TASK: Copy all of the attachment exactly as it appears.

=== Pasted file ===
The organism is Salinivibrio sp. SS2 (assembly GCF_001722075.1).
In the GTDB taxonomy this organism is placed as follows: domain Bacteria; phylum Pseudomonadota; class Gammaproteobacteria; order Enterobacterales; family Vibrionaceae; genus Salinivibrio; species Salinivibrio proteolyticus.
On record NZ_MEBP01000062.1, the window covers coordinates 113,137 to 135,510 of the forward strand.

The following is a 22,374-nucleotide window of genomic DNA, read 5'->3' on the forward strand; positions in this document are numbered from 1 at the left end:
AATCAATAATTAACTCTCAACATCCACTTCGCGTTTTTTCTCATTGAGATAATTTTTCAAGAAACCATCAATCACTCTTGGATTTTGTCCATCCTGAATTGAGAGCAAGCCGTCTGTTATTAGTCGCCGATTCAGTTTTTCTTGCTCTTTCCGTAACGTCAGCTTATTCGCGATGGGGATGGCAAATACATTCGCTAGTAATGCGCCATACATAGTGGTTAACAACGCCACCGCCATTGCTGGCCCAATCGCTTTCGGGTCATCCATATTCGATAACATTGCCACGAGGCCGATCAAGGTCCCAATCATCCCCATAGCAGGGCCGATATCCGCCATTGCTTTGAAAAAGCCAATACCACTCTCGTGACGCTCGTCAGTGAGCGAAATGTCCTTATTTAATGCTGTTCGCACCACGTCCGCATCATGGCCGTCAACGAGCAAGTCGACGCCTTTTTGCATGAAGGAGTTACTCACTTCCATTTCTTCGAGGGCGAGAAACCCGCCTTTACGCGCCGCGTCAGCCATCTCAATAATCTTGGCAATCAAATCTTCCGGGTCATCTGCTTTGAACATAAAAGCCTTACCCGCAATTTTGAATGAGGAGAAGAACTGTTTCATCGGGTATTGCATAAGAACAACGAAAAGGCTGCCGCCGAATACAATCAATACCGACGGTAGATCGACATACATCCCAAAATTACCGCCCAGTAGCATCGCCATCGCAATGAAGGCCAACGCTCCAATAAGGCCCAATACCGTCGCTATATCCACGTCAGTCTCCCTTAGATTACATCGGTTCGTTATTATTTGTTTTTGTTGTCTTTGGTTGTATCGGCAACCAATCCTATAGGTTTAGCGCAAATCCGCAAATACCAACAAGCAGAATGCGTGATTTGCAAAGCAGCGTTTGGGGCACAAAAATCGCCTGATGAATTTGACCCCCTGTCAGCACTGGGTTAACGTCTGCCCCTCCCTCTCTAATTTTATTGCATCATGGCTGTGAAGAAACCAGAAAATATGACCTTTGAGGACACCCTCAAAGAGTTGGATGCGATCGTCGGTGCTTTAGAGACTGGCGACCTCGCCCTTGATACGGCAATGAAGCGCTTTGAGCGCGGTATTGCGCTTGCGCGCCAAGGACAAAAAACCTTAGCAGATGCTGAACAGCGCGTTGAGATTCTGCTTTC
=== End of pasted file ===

The organism is Salinivibrio sp. SS2 (assembly GCF_001722075.1).
In the GTDB taxonomy this organism is placed as follows: domain Bacteria; phylum Pseudomonadota; class Gammaproteobacteria; order Enterobacterales; family Vibrionaceae; genus Salinivibrio; species Salinivibrio proteolyticus.
On record NZ_MEBP01000062.1, the window covers coordinates 113,137 to 135,510 of the forward strand.

The following is a 22,374-nucleotide window of genomic DNA, read 5'->3' on the forward strand; positions in this document are numbered from 1 at the left end:
AATCAATAATTAACTCTCAACATCCACTTCGCGTTTTTTCTCATTGAGATAATTTTTCAAGAAACCATCAATCACTCTTGGATTTTGTCCATCCTGAATTGAGAGCAAGCCGTCTGTTATTAGTCGCCGATTCAGTTTTTCTTGCTCTTTCCGTAACGTCAGCTTATTCGCGATGGGGATGGCAAATACATTCGCTAGTAATGCGCCATACATAGTGGTTAACAACGCCACCGCCATTGCTGGCCCAATCGCTTTCGGGTCATCCATATTCGATAACATTGCCACGAGGCCGATCAAGGTCCCAATCATCCCCATAGCAGGGCCGATATCCGCCATTGCTTTGAAAAAGCCAATACCACTCTCGTGACGCTCGTCAGTGAGCGAAATGTCCTTATTTAATGCTGTTCGCACCACGTCCGCATCATGGCCGTCAACGAGCAAGTCGACGCCTTTTTGCATGAAGGAGTTACTCACTTCCATTTCTTCGAGGGCGAGAAACCCGCCTTTACGCGCCGCGTCAGCCATCTCAATAATCTTGGCAATCAAATCTTCCGGGTCATCTGCTTTGAACATAAAAGCCTTACCCGCAATTTTGAATGAGGAGAAGAACTGTTTCATCGGGTATTGCATAAGAACAACGAAAAGGCTGCCGCCGAATACAATCAATACCGACGGTAGATCGACATACATCCCAAAATTACCGCCCAGTAGCATCGCCATCGCAATGAAGGCCAACGCTCCAATAAGGCCCAATACCGTCGCTATATCCACGTCAGTCTCCCTTAGATTACATCGGTTCGTTATTATTTGTTTTTGTTGTCTTTGGTTGTATCGGCAACCAATCCTATAGGTTTAGCGCAAATCCGCAAATACCAACAAGCAGAATGCGTGATTTGCAAAGCAGCGTTTGGGGCACAAAAATCGCCTGATGAATTTGACCCCCTGTCAGCACTGGGTTAACGTCTGCCCCTCCCTCTCTAATTTTATTGCATCATGGCTGTGAAGAAACCAGAAAATATGACCTTTGAGGACACCCTCAAAGAGTTGGATGCGATCGTCGGTGCTTTAGAGACTGGCGACCTCGCCCTTGATACGGCAATGAAGCGCTTTGAGCGCGGTATTGCGCTTGCGCGCCAAGGACAAAAAACCTTAGCAGATGCTGAACAGCGCGTTGAGATTCTGCTTTC